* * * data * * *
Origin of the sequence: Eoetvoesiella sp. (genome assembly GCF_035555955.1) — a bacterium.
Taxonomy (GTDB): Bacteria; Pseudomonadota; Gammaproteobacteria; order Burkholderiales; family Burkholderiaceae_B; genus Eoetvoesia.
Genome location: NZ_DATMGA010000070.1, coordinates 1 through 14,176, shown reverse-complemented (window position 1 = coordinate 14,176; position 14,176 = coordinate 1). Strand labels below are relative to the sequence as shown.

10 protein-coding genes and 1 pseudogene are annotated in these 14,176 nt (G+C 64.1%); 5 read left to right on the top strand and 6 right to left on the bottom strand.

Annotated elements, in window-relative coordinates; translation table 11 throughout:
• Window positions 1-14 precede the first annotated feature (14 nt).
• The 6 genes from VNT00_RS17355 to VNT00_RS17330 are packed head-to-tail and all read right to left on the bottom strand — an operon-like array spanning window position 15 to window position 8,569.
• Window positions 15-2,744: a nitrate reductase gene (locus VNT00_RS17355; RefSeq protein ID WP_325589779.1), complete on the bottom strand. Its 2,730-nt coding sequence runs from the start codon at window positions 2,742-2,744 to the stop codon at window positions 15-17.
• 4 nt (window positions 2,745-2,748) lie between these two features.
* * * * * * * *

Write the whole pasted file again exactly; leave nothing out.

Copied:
Origin of the sequence: Eoetvoesiella sp. (genome assembly GCF_035555955.1) — a bacterium.
Taxonomy (GTDB): Bacteria; Pseudomonadota; Gammaproteobacteria; order Burkholderiales; family Burkholderiaceae_B; genus Eoetvoesia.
Genome location: NZ_DATMGA010000070.1, coordinates 1 through 14,176, shown reverse-complemented (window position 1 = coordinate 14,176; position 14,176 = coordinate 1). Strand labels below are relative to the sequence as shown.

10 protein-coding genes and 1 pseudogene are annotated in these 14,176 nt (G+C 64.1%); 5 read left to right on the top strand and 6 right to left on the bottom strand.

Annotated elements, in window-relative coordinates; translation table 11 throughout:
• Window positions 1-14 precede the first annotated feature (14 nt).
• The 6 genes from VNT00_RS17355 to VNT00_RS17330 are packed head-to-tail and all read right to left on the bottom strand — an operon-like array spanning window position 15 to window position 8,569.
• Window positions 15-2,744: a nitrate reductase gene (locus VNT00_RS17355; RefSeq protein ID WP_325589779.1), complete on the bottom strand. Its 2,730-nt coding sequence runs from the start codon at window positions 2,742-2,744 to the stop codon at window positions 15-17.
• 4 nt (window positions 2,745-2,748) lie between these two features.